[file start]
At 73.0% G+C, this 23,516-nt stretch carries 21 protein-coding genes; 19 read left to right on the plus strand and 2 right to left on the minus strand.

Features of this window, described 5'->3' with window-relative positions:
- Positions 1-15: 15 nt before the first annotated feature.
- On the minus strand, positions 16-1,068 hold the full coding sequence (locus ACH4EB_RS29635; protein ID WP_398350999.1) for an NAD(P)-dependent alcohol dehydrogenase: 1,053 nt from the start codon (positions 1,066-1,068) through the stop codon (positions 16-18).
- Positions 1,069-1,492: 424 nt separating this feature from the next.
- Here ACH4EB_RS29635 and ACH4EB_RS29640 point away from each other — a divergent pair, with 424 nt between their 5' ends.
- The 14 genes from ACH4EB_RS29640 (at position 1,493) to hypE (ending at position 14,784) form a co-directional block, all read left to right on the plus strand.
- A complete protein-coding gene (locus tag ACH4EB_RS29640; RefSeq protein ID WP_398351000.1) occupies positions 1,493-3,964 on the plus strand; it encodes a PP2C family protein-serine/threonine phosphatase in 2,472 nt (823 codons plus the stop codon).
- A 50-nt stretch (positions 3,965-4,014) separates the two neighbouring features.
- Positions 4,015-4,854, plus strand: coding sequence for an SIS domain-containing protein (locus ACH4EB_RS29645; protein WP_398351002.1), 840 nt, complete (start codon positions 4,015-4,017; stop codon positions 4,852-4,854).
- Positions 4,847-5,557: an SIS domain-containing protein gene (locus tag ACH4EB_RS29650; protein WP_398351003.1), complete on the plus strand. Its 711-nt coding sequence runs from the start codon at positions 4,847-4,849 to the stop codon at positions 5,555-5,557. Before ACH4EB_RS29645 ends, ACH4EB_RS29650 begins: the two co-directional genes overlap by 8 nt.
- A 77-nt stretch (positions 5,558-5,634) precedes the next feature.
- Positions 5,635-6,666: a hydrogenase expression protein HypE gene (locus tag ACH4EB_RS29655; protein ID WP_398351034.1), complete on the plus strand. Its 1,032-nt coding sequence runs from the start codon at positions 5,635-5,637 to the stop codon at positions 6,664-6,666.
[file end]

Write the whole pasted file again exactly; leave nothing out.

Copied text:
At 73.0% G+C, this 23,516-nt stretch carries 21 protein-coding genes; 19 read left to right on the plus strand and 2 right to left on the minus strand.

Features of this window, described 5'->3' with window-relative positions:
- Positions 1-15: 15 nt before the first annotated feature.
- On the minus strand, positions 16-1,068 hold the full coding sequence (locus ACH4EB_RS29635; protein ID WP_398350999.1) for an NAD(P)-dependent alcohol dehydrogenase: 1,053 nt from the start codon (positions 1,066-1,068) through the stop codon (positions 16-18).
- Positions 1,069-1,492: 424 nt separating this feature from the next.
- Here ACH4EB_RS29635 and ACH4EB_RS29640 point away from each other — a divergent pair, with 424 nt between their 5' ends.
- The 14 genes from ACH4EB_RS29640 (at position 1,493) to hypE (ending at position 14,784) form a co-directional block, all read left to right on the plus strand.
- A complete protein-coding gene (locus tag ACH4EB_RS29640; RefSeq protein ID WP_398351000.1) occupies positions 1,493-3,964 on the plus strand; it encodes a PP2C family protein-serine/threonine phosphatase in 2,472 nt (823 codons plus the stop codon).
- A 50-nt stretch (positions 3,965-4,014) separates the two neighbouring features.
- Positions 4,015-4,854, plus strand: coding sequence for an SIS domain-containing protein (locus ACH4EB_RS29645; protein WP_398351002.1), 840 nt, complete (start codon positions 4,015-4,017; stop codon positions 4,852-4,854).
- Positions 4,847-5,557: an SIS domain-containing protein gene (locus tag ACH4EB_RS29650; protein WP_398351003.1), complete on the plus strand. Its 711-nt coding sequence runs from the start codon at positions 4,847-4,849 to the stop codon at positions 5,555-5,557. Before ACH4EB_RS29645 ends, ACH4EB_RS29650 begins: the two co-directional genes overlap by 8 nt.
- A 77-nt stretch (positions 5,558-5,634) precedes the next feature.
- Positions 5,635-6,666: a hydrogenase expression protein HypE gene (locus tag ACH4EB_RS29655; protein ID WP_398351034.1), complete on the plus strand. Its 1,032-nt coding sequence runs from the start codon at positions 5,635-5,637 to the stop codon at positions 6,664-6,666.